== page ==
The ‘Human’ in History and Biology: Distinguished Lecture by Julia Adeney Thomas

Thursday, April 5 2018 7PM

UWM Conference Room (4th floor)

World History Association & UWM Asian Studies Distinguished Lecture

The “Human” in History and Biology:
Questions of Scale, Questions of Value
Julia Adeney Thomas
Associate Professor of History, University of Notre Dame

7pm Thursday, April 5th                      
UWM Libraries 4th Floor Conference Center
What does it mean to be human in an epoch of accelerating climate change, the Age of the Anthropocene?Some theorists have argued that if humanity has become a geological agent shaping earth systems, “human history” and “natural history” should meld. Award-winning environmental and intellectual historian Julia Adeney Thomas will examine this claim, looking at different definitions of “the human” put forward by paleobiology, microbiology, and biochemistry, in order to ask how each might shape histories concerned with the Anthropocene. Drawing on examples from Japan’s experience with toxic waste at Minamata and the scientific studies unwittingly mirroring the political tensions between Korea, China, and Japan, she takes into account history’s political function and the relationship between history and the sciences in order to consider what it means to be human as our aggregate impact on the planet escalates.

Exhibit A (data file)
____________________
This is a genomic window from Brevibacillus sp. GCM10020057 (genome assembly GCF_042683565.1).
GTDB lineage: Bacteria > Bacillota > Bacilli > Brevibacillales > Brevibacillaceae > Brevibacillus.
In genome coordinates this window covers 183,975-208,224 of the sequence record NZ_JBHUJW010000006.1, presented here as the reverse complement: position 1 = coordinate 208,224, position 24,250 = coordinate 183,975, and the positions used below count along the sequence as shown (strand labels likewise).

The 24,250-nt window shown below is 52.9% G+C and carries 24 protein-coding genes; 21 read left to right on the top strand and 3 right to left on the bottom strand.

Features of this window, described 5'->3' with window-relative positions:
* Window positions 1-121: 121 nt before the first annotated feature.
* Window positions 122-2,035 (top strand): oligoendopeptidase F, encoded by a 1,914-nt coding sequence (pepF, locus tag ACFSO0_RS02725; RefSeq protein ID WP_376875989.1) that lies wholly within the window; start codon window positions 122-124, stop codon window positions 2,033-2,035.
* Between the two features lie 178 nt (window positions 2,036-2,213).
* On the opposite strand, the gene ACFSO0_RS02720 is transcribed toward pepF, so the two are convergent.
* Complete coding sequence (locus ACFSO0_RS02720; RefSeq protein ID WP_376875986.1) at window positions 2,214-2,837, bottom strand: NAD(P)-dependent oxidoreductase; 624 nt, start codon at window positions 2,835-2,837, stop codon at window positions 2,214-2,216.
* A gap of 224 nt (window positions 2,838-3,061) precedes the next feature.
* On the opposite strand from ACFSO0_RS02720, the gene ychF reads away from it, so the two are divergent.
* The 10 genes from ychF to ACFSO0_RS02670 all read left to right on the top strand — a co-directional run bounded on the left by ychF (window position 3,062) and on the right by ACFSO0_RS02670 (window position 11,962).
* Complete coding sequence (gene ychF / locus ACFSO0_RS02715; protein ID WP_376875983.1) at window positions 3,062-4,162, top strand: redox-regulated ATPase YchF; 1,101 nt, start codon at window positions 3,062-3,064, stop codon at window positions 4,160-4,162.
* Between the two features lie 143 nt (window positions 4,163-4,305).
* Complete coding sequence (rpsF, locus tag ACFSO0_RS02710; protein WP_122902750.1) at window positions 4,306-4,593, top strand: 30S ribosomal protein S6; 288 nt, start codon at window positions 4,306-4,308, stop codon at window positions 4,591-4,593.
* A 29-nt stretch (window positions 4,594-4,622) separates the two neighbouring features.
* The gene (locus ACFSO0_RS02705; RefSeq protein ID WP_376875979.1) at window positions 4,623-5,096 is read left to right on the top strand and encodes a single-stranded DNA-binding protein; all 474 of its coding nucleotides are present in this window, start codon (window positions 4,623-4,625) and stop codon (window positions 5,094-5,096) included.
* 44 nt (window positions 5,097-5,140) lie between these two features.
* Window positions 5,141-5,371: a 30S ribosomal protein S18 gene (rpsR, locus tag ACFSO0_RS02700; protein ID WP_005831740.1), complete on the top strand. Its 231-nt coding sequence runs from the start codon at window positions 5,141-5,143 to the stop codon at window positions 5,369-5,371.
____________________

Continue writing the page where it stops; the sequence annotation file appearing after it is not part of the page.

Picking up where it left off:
Reception with light refreshments to follow lecture/Q&A

JULIA ADENEY THOMAS is an environmental, intellectual, and political historian of modern Japan, who trained at Princeton, Oxford, and the University of Chicago. Her book, Reconfiguring Modernity: Concepts of Nature in Japanese Political Ideology (2002), was awarded the John K. Fairbank Prize, one of the highest honors in the field of East Asian history. Among her numerous publications, she co-edited the influential volume, Japan at Nature’s Edge: The Environmental Context of a Global Power (2013).  In addition to her research on climate change, she is currently working on an edited collection entitled Visualizing Fascism, on the rise of the global right.

Co-sponsored by: World History Association, Northeast Asia Council of the Association for Asian Studies,            Japan-U.S. Friendship Commission, UWM Center for International Education, Asian Studies Program,          Department of History, Department of Foreign Languages & Literature – Japanese Language Program                                                  With additional endorsements by: The Center for 21st Century Studies, Honors College   

For more information, please contact Nan Kim or Hilary Snow .